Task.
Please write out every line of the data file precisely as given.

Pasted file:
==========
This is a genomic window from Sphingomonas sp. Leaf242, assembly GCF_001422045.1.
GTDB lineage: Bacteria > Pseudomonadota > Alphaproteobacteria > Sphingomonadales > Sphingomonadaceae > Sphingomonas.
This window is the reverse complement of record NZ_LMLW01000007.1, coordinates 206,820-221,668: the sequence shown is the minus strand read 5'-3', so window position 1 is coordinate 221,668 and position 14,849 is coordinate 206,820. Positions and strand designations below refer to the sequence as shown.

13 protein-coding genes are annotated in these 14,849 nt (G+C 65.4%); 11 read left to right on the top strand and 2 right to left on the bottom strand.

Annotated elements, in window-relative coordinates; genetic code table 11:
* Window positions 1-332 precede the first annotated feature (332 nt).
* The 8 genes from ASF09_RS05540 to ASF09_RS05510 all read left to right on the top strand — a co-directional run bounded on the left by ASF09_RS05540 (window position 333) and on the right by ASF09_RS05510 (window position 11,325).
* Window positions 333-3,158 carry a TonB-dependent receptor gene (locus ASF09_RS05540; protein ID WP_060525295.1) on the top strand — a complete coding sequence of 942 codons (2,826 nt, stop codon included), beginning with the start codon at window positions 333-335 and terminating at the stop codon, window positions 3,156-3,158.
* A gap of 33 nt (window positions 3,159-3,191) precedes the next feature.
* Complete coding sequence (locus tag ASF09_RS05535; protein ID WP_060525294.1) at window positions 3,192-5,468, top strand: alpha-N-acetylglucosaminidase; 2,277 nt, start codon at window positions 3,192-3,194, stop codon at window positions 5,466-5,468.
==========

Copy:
This is a genomic window from Sphingomonas sp. Leaf242, assembly GCF_001422045.1.
GTDB lineage: Bacteria > Pseudomonadota > Alphaproteobacteria > Sphingomonadales > Sphingomonadaceae > Sphingomonas.
This window is the reverse complement of record NZ_LMLW01000007.1, coordinates 206,820-221,668: the sequence shown is the minus strand read 5'-3', so window position 1 is coordinate 221,668 and position 14,849 is coordinate 206,820. Positions and strand designations below refer to the sequence as shown.

13 protein-coding genes are annotated in these 14,849 nt (G+C 65.4%); 11 read left to right on the top strand and 2 right to left on the bottom strand.

Annotated elements, in window-relative coordinates; genetic code table 11:
* Window positions 1-332 precede the first annotated feature (332 nt).
* The 8 genes from ASF09_RS05540 to ASF09_RS05510 all read left to right on the top strand — a co-directional run bounded on the left by ASF09_RS05540 (window position 333) and on the right by ASF09_RS05510 (window position 11,325).
* Window positions 333-3,158 carry a TonB-dependent receptor gene (locus ASF09_RS05540; protein ID WP_060525295.1) on the top strand — a complete coding sequence of 942 codons (2,826 nt, stop codon included), beginning with the start codon at window positions 333-335 and terminating at the stop codon, window positions 3,156-3,158.
* A gap of 33 nt (window positions 3,159-3,191) precedes the next feature.
* Complete coding sequence (locus tag ASF09_RS05535; protein ID WP_060525294.1) at window positions 3,192-5,468, top strand: alpha-N-acetylglucosaminidase; 2,277 nt, start codon at window positions 3,192-3,194, stop codon at window positions 5,466-5,468.